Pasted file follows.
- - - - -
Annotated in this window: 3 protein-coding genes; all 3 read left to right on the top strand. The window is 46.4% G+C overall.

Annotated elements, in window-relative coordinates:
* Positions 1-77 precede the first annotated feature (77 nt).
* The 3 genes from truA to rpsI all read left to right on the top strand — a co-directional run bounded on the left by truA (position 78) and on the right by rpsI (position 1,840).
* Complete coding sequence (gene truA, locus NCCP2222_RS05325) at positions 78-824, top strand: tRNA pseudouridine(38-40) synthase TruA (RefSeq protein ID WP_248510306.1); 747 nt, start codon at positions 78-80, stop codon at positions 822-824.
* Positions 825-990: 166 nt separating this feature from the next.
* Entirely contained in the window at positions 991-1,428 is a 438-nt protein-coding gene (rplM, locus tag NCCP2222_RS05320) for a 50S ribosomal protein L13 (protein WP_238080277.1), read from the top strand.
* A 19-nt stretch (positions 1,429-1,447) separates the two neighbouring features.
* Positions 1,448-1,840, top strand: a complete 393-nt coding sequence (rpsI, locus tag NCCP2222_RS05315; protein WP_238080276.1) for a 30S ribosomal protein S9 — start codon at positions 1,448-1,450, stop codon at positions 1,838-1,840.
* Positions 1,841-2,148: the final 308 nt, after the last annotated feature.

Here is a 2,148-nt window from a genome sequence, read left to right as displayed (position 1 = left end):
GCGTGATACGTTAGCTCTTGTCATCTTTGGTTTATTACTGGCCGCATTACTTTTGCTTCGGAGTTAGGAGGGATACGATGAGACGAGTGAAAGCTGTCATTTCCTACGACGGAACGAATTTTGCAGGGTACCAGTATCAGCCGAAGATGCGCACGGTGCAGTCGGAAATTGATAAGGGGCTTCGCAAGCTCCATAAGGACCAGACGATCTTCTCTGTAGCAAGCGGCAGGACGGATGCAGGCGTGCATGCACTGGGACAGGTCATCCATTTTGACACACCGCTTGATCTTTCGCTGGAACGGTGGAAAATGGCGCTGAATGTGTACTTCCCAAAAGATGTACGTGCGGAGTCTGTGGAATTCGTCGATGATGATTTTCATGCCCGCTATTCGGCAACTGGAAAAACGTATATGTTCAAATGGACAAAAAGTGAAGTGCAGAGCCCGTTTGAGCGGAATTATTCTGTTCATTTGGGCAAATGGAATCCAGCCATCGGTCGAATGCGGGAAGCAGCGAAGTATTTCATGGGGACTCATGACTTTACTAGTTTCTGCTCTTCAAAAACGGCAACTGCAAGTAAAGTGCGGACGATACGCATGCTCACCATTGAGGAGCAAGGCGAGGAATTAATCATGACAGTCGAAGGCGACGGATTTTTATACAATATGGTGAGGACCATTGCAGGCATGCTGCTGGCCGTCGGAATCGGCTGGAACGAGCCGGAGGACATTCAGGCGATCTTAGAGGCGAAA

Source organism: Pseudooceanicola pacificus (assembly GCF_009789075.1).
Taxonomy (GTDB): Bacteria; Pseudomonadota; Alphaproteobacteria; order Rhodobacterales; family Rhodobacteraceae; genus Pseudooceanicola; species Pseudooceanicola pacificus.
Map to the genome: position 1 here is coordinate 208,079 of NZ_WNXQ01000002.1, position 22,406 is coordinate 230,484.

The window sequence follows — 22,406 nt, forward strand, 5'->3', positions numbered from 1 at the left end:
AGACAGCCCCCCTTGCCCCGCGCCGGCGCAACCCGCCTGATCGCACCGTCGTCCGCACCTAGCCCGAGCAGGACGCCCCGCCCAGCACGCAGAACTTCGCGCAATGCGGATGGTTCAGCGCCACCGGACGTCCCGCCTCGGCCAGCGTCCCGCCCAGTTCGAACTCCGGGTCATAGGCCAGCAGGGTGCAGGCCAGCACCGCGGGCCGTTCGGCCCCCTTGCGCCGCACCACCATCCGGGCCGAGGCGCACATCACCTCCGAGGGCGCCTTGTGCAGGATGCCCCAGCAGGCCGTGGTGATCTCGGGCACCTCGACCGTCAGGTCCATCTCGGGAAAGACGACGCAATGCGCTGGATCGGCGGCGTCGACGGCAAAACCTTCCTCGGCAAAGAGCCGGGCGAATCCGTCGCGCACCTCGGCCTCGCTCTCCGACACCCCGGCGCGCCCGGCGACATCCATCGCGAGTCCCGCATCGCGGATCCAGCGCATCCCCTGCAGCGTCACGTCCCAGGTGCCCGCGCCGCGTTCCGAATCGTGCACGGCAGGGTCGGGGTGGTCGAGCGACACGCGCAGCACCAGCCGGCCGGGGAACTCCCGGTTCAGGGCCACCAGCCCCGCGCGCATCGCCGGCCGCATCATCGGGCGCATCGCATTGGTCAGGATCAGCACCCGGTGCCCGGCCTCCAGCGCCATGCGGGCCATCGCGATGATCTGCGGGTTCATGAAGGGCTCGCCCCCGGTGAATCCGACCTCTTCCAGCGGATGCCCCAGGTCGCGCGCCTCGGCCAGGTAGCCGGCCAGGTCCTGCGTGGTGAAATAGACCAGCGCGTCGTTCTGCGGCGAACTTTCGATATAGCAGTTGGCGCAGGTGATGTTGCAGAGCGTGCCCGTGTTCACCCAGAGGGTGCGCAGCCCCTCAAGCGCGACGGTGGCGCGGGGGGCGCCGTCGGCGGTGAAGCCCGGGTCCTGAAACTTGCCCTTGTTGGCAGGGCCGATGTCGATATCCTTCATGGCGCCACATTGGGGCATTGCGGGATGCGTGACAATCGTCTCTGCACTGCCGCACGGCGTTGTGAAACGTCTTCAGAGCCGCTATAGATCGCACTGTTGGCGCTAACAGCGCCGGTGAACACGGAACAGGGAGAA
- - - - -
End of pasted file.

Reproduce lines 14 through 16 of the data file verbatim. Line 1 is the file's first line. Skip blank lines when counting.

Taxonomy (GTDB): Bacteria; Pseudomonadota; Alphaproteobacteria; order Rhodobacterales; family Rhodobacteraceae; genus Pseudooceanicola; species Pseudooceanicola pacificus.
Map to the genome: position 1 here is coordinate 208,079 of NZ_WNXQ01000002.1, position 22,406 is coordinate 230,484.

The window sequence follows — 22,406 nt, forward strand, 5'->3', positions numbered from 1 at the left end: